The FTSE 100 looks likely to end August up by around 1%. Smaller cap indices have continued to lag the big caps, echoing the trend seen so far this year.
My quality dividend model portfolio has an average market cap of around £1.6bn, so is weighted towards the FTSE 250. The contents of this monthly update reflect this mix. In August, I had one FTSE 100 stock report results, two FTSE 250 members and one small cap.
The largest two of these were Legal & General and Direct Line Insurance. The other two were member-only stocks, details of which are only available to subscribers. I'd strongly recommend this – you'll get full access to my model dividend portfolio and all portfolio share reports.
The model dividend portfolio contains the same shares I own myself.
Disclosure: unless otherwise specified, Roland owns all the shares discussed in this article.
For an explanation of my Quality Dividend score, see here.
Legal & General
Description: FTSE 100 asset management, retirement, and life insurance group. Click here for an archive of past posts.
|Legal & General (LON: LGEN)||Quality Dividend score: 91/100||Forecast yield: 7.6%|
|Share price: 256p||Market cap: £15.3bn||All data at 27 August 2022|
RNS release: L&G half-year results 2022
"We've made a good start to the year, with operating profit and EPS up 8%, cash and capital generation up double digits, DPS up 5% and a return on equity of 21%."
Legal & General is currently the highest-ranking financial stock in my screening results. The stock's valuation has remained stubbornly modest in recent years, despite the group continuing to deliver high returns on equity and strong cash generation.
This year's half-year results continue the theme. The group reported £4.4bn of new pension business (H1 2021: £3.1bn), while the investment management division saw £65.6bn of net inflows (H1 2021: £27.4bn).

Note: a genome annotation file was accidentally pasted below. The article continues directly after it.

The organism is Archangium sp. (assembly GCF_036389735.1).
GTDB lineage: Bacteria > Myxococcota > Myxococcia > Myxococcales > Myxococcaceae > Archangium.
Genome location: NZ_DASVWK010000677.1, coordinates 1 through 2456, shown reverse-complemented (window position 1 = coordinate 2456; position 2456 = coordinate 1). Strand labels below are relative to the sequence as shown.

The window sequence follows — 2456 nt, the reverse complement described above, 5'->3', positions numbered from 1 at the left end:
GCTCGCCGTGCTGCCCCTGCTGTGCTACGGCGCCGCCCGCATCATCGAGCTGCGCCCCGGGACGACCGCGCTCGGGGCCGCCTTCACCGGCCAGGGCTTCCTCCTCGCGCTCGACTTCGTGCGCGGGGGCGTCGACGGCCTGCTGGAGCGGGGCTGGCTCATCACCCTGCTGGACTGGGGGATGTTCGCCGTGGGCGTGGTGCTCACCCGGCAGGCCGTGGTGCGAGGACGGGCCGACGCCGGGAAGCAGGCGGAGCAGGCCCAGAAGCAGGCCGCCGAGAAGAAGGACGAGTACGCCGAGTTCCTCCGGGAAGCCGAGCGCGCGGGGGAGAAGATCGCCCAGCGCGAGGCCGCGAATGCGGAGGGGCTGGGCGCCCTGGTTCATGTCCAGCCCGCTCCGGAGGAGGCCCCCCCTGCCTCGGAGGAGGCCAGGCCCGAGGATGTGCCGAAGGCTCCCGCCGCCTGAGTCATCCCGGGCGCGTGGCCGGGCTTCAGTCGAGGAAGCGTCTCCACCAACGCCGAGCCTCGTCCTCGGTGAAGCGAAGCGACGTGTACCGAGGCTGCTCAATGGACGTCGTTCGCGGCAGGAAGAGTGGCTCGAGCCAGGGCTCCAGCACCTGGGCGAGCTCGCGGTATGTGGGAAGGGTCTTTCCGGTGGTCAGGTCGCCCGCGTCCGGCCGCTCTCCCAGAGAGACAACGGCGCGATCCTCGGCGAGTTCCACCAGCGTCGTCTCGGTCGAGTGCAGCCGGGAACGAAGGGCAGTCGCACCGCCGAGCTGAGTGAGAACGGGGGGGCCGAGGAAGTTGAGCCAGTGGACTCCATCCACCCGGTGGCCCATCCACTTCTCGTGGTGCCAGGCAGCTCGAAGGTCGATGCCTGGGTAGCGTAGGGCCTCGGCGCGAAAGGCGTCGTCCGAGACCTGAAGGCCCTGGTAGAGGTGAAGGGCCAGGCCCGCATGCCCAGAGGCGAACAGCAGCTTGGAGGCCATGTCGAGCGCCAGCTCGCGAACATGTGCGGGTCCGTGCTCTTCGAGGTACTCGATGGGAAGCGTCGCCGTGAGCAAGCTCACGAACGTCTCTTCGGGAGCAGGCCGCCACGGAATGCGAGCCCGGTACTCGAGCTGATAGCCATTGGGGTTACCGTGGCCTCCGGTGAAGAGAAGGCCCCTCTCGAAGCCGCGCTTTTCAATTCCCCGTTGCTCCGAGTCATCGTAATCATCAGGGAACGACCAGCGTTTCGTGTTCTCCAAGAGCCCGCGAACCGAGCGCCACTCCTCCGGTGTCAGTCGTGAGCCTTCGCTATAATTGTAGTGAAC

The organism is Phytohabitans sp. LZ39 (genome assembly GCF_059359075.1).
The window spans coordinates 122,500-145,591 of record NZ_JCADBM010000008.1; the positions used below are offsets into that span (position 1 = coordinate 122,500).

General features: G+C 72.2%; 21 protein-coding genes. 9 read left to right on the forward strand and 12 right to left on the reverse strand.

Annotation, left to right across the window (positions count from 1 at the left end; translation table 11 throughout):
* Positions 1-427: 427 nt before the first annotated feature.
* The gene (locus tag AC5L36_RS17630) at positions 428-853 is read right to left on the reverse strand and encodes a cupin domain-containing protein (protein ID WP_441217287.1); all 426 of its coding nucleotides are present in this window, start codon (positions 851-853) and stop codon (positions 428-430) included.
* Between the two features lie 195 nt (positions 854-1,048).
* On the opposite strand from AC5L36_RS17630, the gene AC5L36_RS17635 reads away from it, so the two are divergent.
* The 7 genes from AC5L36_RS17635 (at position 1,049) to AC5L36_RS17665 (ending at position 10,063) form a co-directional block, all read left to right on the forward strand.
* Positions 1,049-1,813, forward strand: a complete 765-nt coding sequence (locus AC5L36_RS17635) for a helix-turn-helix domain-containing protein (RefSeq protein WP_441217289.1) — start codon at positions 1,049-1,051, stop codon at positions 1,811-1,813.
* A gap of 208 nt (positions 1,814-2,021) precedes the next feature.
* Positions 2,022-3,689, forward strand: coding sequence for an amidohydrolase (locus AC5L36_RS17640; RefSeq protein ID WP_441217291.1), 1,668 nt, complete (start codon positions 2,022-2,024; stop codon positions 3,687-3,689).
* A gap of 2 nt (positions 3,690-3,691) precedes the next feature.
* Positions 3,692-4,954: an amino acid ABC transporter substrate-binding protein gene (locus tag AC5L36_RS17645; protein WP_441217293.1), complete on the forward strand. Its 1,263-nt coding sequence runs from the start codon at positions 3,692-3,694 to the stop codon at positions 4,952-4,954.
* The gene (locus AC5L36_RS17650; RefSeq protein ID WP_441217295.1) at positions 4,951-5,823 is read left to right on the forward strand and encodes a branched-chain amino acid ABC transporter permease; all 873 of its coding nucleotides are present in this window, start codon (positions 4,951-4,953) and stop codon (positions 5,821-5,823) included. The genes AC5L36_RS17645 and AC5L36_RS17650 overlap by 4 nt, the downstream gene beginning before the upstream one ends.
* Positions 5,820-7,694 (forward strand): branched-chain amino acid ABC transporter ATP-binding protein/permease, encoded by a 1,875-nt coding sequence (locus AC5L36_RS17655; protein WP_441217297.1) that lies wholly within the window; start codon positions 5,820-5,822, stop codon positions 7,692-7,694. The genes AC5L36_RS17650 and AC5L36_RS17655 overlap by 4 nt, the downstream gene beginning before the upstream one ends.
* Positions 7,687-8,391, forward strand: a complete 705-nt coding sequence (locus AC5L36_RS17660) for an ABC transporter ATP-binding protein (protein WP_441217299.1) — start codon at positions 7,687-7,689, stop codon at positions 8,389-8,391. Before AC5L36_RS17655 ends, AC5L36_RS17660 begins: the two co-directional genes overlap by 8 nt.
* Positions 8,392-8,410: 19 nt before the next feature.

These helped to lift operating profit by 8% to £1,160m. Capital generation rose by 14% to £0.9bn. As a result, L&G's regulatory Solvency II coverage ratio increased to an ample 212% (H1 2021: 182%).
Group profitability remained excellent, with a half-year return on equity of 21.3%.
With an economic slowdown now seemingly almost certain, management were also keen to highlight the quality of L&G's bond portfolio.
According to the firm, 99% of the group's £73.2bn annuity bond portfolio is investment grade. The company has not had a default for the last 13 years and its £2.7bn credit provision remains unused.
During the first half of the year, 100% of scheduled cash flows were received from the group's direct investments (i.e. alternative assets, such as property and renewable energy).
This is all very reassuring, but I think it's probably fair to say that it's too soon to see much impact on good quality investment grade assets. The next 12-18 months may be a more severe test.
However, given Legal & General's large scale and 180-year track record of investing in long-term assets, I'm inclined to think the shares should be a fairly safe place for my cash.
Dividend: The interim dividend was increased by 5% to 5.44p per share. That's consistent with forecasts for a full-year payout of 19.4p per share, which would give a 7.6% yield.
Outlook: Legal & General remains on track to deliver the five-year plan set out in November 2020. From a shareholder perspective, the company expects to increase dividend coverage by growing earnings and capital generation faster than the payout.
With a forward yield of 7.6%, I'd expect that the guided "low to mid-single digit" dividend growth should be enough to deliver 10%+ annual returns from the stock.